Metagenomic paired-reads of 3588 samples were downloaded from the National Center for Biotechnology Information’s (NCBI) Sequence Read Archive (SRA) from a total of 26 Bioprojects (Supplementary Table 1). These data spanned different continents and diseases associated with dysbiosis (Fig. 1A and Supplementary Table 2). Samples with read depths below 2 million were discarded from the analyses, resulting in 3467 samples with read depths between 2 and 86 million reads.

Plasmid assembly

Paired-end reads were trimmed and cleaned using Trim Galore v2.656 and assembled into contigs by Megahit v1.0.357. Sequentially, a total of 38,383 plasmids were assembled by SCAPP v0.1.424. To deduplicate the plasmids, we employed a clustering approach that kept the larger of two plasmids if their identity (as determined by BLASTn v2.10.1+27) was above 95% and covered at least 95% of the larger plasmid, which reduced the data to 11,086 non-redundant plasmids. We conducted additional analyses on these 11,086 predicted plasmids and plotted these results using the “UpSetR”58 R package (Supplementary Fig. 1A). We used additional tools, including MOB-suite26, which annotates plasmid genes such as rep, mob, oriT, and mpf, Blastn27, which we used to annotate additional plasmid genes within the nr database, PlasForest25, a random forest classifier to identify contigs of plasmid origin, PlasClass28, a k-mer based sequence classifier which uses a set of standard classifiers trained on the most current set of known plasmid sequences for different sequence lengths achieving higher F1 scores in classifying sequences from a wide range of datasets, and finally, an in-house plasmid gene database (available on GitHub29). Altogether, all identified plasmids are either predicted as such or carry plasmid genes according to at least one of the employed methods above.

A lot of reads are lost in this process of read assembly into contigs, contig assembly into plasmids, and further filtration steps done by SCAPP to reduce false positive plasmids. To compensate, reads were mapped to the non-redundant plasmids using BBmap v38.8659, and their abundance per sample was determined using Metabat2 v2.12.160. The read coverage of plasmids in each sample was computed by SAMtools mpileup v1.1061. Plasmids were considered present in a sample if they had at least 70% coverage (i.e., reads mapped at least once over 70% of the plasmid length), reducing our data to 10,605 plasmids. To compensate for uneven read depths between samples, a depth cutoff was determined as 1% of the lowest plasmid abundance in the sample with the lowest read depth (~2 million reads), refining our data to 3966 plasmids.

In all subsequent analyses, plasmid sequences were duplicated to avoid cases where genes were split into two segments in the represented output sequence, due to random linearization during the de-novo assembly process. The output was then corrected for this duplication by removing repetitive results.

Plasmid and metagenome annotation

We utilized MOB-suite v3.0.326 to classify plasmids into 10,059 non-mobilizable and 1027 mobilizable (105 conjugative and 922 mobilizable). We regarded both “mobilizable” and “conjugative” plasmids as “mobilizable” plasmids, as the only way to determine whether a “hitchhiker” mobilizable plasmid can transfer horizontally is by examining the presence of a conjugative plasmid within the same cell, on the single-cell level. Following the plasmid filtration process described earlier, this was reduced to 123 and 3843 mobilizable and non-mobilizable plasmids, respectively. Enrichment analyses were performed by comparing the functions associated with each plasmid lifestyle to the overall distribution of functions on plasmids (hypergeometric test, false discovery rate (FDR) corrected p < 0.0001, gene ratio > 0.1)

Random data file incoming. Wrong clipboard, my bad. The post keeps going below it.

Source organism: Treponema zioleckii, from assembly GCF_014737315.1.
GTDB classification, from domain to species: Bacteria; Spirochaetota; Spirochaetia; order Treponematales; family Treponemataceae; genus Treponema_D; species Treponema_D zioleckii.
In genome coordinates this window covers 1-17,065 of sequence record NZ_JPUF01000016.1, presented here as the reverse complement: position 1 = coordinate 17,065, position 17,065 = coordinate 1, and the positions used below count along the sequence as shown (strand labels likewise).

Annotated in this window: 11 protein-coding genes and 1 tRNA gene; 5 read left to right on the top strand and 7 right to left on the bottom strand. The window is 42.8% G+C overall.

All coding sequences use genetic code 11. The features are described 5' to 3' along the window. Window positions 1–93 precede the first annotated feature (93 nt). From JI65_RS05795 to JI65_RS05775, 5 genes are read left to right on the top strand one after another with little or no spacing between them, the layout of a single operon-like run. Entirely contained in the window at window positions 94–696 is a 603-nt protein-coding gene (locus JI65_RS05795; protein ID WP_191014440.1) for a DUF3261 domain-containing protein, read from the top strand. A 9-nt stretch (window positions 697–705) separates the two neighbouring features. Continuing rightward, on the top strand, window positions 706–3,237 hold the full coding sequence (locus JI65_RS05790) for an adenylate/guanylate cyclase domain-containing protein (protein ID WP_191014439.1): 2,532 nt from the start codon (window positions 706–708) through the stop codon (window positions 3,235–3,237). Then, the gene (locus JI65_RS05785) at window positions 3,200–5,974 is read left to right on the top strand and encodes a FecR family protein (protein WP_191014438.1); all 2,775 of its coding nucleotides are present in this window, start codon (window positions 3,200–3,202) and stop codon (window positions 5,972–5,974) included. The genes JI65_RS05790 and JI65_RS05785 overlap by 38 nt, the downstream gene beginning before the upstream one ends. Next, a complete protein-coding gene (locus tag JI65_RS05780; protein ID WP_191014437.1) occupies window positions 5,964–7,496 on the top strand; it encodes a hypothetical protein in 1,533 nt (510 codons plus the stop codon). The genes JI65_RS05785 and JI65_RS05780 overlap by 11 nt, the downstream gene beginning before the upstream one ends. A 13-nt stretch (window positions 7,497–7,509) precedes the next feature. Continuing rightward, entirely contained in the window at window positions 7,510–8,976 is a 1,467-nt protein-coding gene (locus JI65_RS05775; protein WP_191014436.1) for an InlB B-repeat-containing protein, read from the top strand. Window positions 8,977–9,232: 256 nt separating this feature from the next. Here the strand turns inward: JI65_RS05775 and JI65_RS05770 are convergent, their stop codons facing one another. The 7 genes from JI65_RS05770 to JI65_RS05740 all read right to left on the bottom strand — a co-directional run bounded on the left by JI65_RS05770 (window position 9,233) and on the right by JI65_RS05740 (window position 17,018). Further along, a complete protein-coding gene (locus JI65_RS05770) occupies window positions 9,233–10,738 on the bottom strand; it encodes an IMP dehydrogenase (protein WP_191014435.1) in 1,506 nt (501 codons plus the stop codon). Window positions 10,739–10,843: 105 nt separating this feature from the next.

To assess that the observed difference in plasmid lengths between the mobilizable and non-mobilizable groups wasn’t due to the presence of the relatively large backbone mobility genes62, we subtracted these gene lengths from the length of mobilizable plasmids when comparing plasmid lengths between the two groups.

A total of 144,339 Open Reading Frames (ORFs) were predicted by Prokka v1.1263. Annotations were achieved using anvi’o v7.164 by converting plasmids and segments to an anvi’o database (using anvi-gen-contigs-database) and annotating them with the Kyoto Encyclopedia of Genes and Genomes (KEGG) KOfam database version 465 (using anvi-run-kegg-kofams), resulting in a total of 22,016 KOs on plasmids (15.25% of the predicted and clustered ORFs) and 12,567 on segments. The annotated entities were then used as input to the program anvi-estimate-metabolism, with the parameter --output-modes set to both hits and modules to get the enzyme annotations and their corresponding metabolic modules. These steps were all run in parallel using the NeatSeq-Flow workflow platform66. Subsequently, we identified 592 KOs belonging to the “Antimicrobial resistance genes” Brite level. Of these, 252 AMR genes were validated with the Resistance Gene Identifier (RGI) v6.0.1, based on the Comprehensive Antibiotic Resistance Database (CARD) v3.2.567 (Supplementary Fig. 1B). These were cross-referenced with Brite annotations, resulting in AMR genes. Read taxonomies were determined by MetaPhlAn v4.0.368.

Plasmid segmentation